Yep, thats MP's for you, Jumping on the band wagon, then wondering why the band wagon's wheels fell off...
I am absolutely sure that Andrew Stunell knew what he was saying. He's been around too long to get caught up in a bandwagon. Local MPs will be entirely pragmatic about an issue like this. Andrew Stunell will continue to publicly state that the college should find another way of funding their new building. He will do this whilst knowing full well that legally they have to accept the highest bid, no matter who it comes from, or what the planning regulations are saying about the use of the land.
Therefore he will be able to say he has supported the "no" campaign which (currently) the majority of his Marple constituents seem to want. He will also be able to say (if the sale of the land goes through to a supermarket) that unfortunately the college was following its legal obligations.
I think you are right, Howard, but I am more skeptical. Having spoken in confidence to a member of the CAMSFC Senior Management, I know the College are under a public duty to secure the highest possible sale value, something that doesn't seem to have been the case for government when Mrs Thatcher sold off public utilities. As a government minister with the relevant brief, Andrew Stunell has lots of civil servants available to brief him on this, so ignorance is no excuse.
Also his statements about the Localism Bill he is in charge of introducing were economical with the truth in the extreme, such as the requirement for developers to consult local communities prior to the submission of planning applications; this, on its own, is of no use unless the process of appeal is changed to strengthen the capacity of local communities to successfully resist plans from developers once any plan is past the consultation stage and has become a matter of open contention between a developer and communities. A number of organisations, including CPRE, have long called for appeal powers in the planning system to be rebalanced in favour of communities, because the high % of successful appeals reveals the balance within the existing system. The CPRE analysis indicates that developers get away with this simply by putting in appeal after appeal until the community will to oppose dips - attrition.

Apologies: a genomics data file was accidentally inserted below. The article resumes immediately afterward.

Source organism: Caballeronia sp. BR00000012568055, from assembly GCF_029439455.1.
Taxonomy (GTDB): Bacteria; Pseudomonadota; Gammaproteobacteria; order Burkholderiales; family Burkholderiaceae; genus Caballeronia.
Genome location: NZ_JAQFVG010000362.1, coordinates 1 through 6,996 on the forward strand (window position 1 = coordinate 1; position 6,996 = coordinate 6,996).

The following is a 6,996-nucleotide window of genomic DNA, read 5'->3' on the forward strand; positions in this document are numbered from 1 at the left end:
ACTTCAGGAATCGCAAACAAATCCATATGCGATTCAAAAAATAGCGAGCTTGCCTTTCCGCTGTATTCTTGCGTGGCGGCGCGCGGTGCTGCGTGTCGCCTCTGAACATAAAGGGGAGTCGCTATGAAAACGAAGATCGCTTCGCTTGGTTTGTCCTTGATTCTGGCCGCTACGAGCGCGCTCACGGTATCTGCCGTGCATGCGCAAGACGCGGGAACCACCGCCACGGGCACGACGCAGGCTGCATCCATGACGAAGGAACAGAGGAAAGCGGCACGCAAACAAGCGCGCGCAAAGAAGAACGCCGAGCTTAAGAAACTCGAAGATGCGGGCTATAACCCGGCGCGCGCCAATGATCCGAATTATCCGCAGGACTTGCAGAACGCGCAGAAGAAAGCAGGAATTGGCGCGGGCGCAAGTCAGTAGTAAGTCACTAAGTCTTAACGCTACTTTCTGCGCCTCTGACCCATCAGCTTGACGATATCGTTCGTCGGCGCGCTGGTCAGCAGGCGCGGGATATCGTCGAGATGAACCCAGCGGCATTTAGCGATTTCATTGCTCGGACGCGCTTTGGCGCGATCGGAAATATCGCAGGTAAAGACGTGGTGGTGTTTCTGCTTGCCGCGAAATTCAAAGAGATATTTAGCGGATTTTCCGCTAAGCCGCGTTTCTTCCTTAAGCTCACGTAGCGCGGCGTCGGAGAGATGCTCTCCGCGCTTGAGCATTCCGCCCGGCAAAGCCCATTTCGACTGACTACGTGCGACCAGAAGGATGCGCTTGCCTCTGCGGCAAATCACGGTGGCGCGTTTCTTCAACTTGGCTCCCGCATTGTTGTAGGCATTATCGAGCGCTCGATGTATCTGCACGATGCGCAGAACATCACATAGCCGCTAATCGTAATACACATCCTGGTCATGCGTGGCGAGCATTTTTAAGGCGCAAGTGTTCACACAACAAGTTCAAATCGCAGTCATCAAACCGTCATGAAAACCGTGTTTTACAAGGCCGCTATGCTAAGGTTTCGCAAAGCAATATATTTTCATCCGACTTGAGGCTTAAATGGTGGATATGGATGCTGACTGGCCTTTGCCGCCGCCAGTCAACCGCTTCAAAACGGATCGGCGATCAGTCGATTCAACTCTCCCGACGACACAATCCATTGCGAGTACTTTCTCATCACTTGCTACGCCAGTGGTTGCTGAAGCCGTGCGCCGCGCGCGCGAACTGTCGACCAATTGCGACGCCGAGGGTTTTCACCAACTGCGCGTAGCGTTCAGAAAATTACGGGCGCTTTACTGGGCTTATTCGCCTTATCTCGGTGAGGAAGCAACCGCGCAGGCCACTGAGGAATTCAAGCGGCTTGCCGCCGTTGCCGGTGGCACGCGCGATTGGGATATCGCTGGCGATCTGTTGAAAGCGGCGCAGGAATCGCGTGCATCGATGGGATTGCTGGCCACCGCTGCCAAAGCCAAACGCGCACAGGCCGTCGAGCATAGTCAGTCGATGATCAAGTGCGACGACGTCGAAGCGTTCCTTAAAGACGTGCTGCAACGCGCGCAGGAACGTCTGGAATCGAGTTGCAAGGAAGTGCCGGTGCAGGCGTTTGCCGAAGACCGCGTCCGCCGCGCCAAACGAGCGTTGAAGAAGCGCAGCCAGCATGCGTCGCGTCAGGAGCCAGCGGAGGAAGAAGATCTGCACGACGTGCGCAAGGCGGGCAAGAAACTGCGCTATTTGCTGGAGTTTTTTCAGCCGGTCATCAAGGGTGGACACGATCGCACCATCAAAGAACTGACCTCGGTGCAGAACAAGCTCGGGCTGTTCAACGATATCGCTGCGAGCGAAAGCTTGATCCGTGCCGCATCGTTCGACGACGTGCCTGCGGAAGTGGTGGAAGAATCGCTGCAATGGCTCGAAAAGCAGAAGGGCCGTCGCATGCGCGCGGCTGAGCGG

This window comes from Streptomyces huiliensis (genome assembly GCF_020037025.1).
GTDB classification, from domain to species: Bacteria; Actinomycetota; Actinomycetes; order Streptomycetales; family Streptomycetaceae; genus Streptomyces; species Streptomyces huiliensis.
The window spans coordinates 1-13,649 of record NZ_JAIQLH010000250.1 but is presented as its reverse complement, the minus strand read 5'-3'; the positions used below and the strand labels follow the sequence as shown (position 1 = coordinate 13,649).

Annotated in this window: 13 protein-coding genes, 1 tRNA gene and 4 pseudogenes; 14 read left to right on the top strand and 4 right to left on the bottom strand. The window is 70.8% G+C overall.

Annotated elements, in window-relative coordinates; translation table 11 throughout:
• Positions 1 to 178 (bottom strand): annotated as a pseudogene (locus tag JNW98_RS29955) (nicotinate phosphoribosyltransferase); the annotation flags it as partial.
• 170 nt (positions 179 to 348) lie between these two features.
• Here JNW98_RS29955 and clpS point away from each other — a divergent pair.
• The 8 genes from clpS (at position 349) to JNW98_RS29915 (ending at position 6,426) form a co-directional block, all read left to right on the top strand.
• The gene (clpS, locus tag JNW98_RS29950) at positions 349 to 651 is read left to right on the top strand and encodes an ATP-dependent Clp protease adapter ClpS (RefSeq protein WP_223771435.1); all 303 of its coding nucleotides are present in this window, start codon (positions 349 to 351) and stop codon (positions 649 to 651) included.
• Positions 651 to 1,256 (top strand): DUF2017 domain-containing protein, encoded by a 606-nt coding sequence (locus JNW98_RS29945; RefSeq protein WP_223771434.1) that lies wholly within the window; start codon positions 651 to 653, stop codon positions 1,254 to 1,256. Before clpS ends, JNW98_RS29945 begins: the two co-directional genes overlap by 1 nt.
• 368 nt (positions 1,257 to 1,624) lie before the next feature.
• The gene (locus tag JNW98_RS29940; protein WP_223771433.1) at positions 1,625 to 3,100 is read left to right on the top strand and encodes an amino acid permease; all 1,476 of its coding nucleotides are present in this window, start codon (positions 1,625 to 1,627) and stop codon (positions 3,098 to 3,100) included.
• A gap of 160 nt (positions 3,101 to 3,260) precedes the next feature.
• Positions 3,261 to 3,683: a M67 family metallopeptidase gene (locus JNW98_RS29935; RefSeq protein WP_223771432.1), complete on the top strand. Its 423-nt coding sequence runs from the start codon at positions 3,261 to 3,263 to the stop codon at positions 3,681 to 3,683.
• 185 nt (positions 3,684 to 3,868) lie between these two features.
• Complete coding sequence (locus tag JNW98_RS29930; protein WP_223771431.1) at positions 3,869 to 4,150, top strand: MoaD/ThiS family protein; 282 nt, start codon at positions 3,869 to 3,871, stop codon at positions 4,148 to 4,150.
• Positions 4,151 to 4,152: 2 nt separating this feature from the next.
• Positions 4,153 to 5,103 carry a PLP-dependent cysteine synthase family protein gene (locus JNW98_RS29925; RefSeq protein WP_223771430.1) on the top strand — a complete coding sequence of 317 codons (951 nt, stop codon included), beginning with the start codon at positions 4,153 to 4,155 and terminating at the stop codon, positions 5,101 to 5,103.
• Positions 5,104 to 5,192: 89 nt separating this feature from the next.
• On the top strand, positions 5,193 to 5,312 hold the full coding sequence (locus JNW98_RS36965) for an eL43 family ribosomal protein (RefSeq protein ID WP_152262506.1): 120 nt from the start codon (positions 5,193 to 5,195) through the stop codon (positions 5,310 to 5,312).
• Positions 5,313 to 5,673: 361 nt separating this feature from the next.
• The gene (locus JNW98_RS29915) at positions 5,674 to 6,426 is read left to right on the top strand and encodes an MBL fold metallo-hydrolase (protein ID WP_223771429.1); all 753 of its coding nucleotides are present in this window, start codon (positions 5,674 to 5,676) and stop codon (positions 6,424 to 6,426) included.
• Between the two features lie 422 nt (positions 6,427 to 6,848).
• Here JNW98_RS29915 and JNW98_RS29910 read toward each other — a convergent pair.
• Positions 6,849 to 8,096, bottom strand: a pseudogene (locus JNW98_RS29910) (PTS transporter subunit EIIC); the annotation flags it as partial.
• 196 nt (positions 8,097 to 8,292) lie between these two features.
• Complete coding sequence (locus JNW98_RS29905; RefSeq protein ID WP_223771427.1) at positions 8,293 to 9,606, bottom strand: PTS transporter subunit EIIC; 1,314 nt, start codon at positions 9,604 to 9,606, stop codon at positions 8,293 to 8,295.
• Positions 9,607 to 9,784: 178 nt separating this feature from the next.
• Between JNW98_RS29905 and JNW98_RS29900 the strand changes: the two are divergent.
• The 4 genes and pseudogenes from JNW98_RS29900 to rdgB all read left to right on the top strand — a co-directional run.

For the same reason, the other claim our MP made - shifting the responsibility for drafting strategic plans from Local Authorities to neighbourhoods - will not alter the vulnerability of any such plans to being breached via applications from developers which run counter to them, once the appeals from developers already in possession of the land are underway.
To understand the full extent to which our MP is playing politics with us, we also need to bear in mind the forthcoming planning legislation. Everything I have read about it indicates that planning regulations & safeguards are being relaxed to facilitate development, not tightened up.
I will bow to a lawyer on this, but my own experience tells me that what binds all these threads together is the concept of superior and inferior legislation: which legislation trumps which other bits. Unless Andrew Stunell can tell us that his Localism Bill is going to be superior to planning legislation AND that it is going to be strengthened so as to give communities the opportunity to say No once and for all, rather than having to continually show that there is a demonstrable majority against the development, then he is complicit in the worst that could happen to Marple.
Andrew Stunell leads for the government on these matters and it was the government that chose to defeat two amendments to the Localism Bill that could have made a crucial difference to our prospects. One from Labour put forward a new clause which would have required local planning authorities to adopt retail diversity schemes. Another, from a Liberal Democrat MP was aimed at allowing councils and the local community to protect the diversity and vitality of the local high street. Even so, neither would have been enough so long as the Planning appeal process remains as it is, let alone gets further liberalised, which is what is happening.
As with so much else about this government, all this runs counter to what both parties promised during the General Election - to introduce a community right of appeal in relation to planning applications.